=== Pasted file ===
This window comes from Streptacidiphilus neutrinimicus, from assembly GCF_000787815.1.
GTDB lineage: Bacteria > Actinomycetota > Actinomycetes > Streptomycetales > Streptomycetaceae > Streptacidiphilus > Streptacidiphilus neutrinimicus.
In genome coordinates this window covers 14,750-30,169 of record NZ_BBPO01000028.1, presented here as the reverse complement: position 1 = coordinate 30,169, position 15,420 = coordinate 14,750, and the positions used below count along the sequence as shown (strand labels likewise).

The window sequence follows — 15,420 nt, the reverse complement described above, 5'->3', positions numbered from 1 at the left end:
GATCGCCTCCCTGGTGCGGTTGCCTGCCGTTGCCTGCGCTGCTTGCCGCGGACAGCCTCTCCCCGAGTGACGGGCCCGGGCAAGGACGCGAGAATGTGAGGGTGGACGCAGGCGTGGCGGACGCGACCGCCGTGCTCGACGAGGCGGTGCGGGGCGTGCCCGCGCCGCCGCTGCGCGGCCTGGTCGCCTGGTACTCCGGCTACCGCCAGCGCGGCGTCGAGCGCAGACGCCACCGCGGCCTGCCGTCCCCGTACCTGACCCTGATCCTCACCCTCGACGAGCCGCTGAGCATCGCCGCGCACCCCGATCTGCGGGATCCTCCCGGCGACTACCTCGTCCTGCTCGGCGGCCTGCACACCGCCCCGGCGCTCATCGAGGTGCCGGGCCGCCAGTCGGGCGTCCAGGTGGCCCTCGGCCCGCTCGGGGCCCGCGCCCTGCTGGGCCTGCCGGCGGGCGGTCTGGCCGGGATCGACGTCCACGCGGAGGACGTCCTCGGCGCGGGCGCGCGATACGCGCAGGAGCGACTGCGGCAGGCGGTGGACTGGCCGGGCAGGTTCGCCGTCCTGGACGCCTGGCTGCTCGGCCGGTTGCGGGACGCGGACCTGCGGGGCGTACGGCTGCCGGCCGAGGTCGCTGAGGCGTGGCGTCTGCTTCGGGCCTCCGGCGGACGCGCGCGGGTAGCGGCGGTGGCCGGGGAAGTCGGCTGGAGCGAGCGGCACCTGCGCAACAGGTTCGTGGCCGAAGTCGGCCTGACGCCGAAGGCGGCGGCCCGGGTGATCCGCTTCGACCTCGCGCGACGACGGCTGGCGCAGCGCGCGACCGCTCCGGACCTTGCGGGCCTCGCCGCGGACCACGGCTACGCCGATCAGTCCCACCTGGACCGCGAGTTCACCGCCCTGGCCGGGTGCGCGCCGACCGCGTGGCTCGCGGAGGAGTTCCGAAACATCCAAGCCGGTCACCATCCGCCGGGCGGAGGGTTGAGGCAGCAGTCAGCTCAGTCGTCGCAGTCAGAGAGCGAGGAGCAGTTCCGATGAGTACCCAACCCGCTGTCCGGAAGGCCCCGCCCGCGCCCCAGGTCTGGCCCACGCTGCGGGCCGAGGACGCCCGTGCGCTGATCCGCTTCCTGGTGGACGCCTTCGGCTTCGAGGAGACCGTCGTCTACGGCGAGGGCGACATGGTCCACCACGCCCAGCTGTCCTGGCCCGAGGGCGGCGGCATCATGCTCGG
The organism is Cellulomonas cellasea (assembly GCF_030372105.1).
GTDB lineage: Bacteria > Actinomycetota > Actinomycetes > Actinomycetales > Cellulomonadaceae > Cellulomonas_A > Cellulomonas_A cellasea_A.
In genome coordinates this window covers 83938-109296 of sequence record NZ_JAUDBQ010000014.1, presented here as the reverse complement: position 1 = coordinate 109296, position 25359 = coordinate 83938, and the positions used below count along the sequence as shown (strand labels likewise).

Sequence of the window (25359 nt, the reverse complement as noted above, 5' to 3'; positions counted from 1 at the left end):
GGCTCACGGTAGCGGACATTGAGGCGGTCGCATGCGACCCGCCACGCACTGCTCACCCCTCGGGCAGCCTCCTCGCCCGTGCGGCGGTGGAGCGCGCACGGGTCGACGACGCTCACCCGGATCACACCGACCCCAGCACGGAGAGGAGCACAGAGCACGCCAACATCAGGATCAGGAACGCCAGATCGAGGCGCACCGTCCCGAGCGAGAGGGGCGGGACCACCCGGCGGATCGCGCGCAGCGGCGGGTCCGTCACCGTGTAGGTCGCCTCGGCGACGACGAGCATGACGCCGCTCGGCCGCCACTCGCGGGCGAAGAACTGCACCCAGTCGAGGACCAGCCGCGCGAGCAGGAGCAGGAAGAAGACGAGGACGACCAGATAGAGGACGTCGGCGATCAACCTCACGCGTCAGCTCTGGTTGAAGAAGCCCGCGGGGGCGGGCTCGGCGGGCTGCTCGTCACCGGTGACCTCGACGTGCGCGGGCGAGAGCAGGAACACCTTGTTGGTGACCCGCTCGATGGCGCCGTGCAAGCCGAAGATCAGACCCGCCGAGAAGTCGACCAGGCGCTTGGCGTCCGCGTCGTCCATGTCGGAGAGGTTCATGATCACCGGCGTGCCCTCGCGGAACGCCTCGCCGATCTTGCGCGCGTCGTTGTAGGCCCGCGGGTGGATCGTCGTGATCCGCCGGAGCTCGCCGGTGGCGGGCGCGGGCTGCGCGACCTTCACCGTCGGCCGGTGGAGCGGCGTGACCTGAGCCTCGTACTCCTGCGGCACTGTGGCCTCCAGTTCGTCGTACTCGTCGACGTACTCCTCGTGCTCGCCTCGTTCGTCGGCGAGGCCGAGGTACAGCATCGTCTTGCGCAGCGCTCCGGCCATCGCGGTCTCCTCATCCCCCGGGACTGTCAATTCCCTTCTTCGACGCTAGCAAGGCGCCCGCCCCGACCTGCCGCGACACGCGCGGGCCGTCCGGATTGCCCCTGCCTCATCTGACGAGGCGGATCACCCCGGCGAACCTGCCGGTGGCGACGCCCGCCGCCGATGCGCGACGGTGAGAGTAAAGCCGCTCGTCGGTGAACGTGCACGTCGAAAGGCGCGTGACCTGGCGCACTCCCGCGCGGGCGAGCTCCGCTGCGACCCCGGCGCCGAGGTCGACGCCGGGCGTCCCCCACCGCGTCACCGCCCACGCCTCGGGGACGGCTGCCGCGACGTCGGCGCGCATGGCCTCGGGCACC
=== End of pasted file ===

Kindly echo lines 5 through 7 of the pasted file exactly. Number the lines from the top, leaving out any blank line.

GATCGCCTCCCTGGTGCGGTTGCCTGCCGTTGCCTGCGCTGCTTGCCGCGGACAGCCTCTCCCCGAGTGACGGGCCCGGGCAAGGACGCGAGAATGTGAGGGTGGACGCAGGCGTGGCGGACGCGACCGCCGTGCTCGACGAGGCGGTGCGGGGCGTGCCCGCGCCGCCGCTGCGCGGCCTGGTCGCCTGGTACTCCGGCTACCGCCAGCGCGGCGTCGAGCGCAGACGCCACCGCGGCCTGCCGTCCCCGTACCTGACCCTGATCCTCACCCTCGACGAGCCGCTGAGCATCGCCGCGCACCCCGATCTGCGGGATCCTCCCGGCGACTACCTCGTCCTGCTCGGCGGCCTGCACACCGCCCCGGCGCTCATCGAGGTGCCGGGCCGCCAGTCGGGCGTCCAGGTGGCCCTCGGCCCGCTCGGGGCCCGCGCCCTGCTGGGCCTGCCGGCGGGCGGTCTGGCCGGGATCGACGTCCACGCGGAGGACGTCCTCGGCGCGGGCGCGCGATACGCGCAGGAGCGACTGCGGCAGGCGGTGGACTGGCCGGGCAGGTTCGCCGTCCTGGACGCCTGGCTGCTCGGCCGGTTGCGGGACGCGGACCTGCGGGGCGTACGGCTGCCGGCCGAGGTCGCTGAGGCGTGGCGTCTGCTTCGGGCCTCCGGCGGACGCGCGCGGGTAGCGGCGGTGGCCGGGGAAGTCGGCTGGAGCGAGCGGCACCTGCGCAACAGGTTCGTGGCCGAAGTCGGCCTGACGCCGAAGGCGGCGGCCCGGGTGATCCGCTTCGACCTCGCGCGACGACGGCTGGCGCAGCGCGCGACCGCTCCGGACCTTGCGGGCCTCGCCGCGGACCACGGCTACGCCGATCAGTCCCACCTGGACCGCGAGTTCACCGCCCTGGCCGGGTGCGCGCCGACCGCGTGGCTCGCGGAGGAGTTCCGAAACATCCAAGCCGGTCACCATCCGCCGGGCGGAGGGTTGAGGCAGCAGTCAGCTCAGTCGTCGCAGTCAGAGAGCGAGGAGCAGTTCCGATGAGTACCCAACCCGCTGTCCGGAAGGCCCCGCCCGCGCCCCAGGTCTGGCCCACGCTGCGGGCCGAGGACGCCCGTGCGCTGATCCGCTTCCTGGTGGACGCCTTCGGCTTCGAGGAGACCGTCGTCTACGGCGAGGGCGACATGGTCCACCACGCCCAGCTGTCCTGGCCCGAGGGCGGCGGCATCATGCTCGG
The organism is Cellulomonas cellasea (assembly GCF_030372105.1).
GTDB lineage: Bacteria > Actinomycetota > Actinomycetes > Actinomycetales > Cellulomonadaceae > Cellulomonas_A > Cellulomonas_A cellasea_A.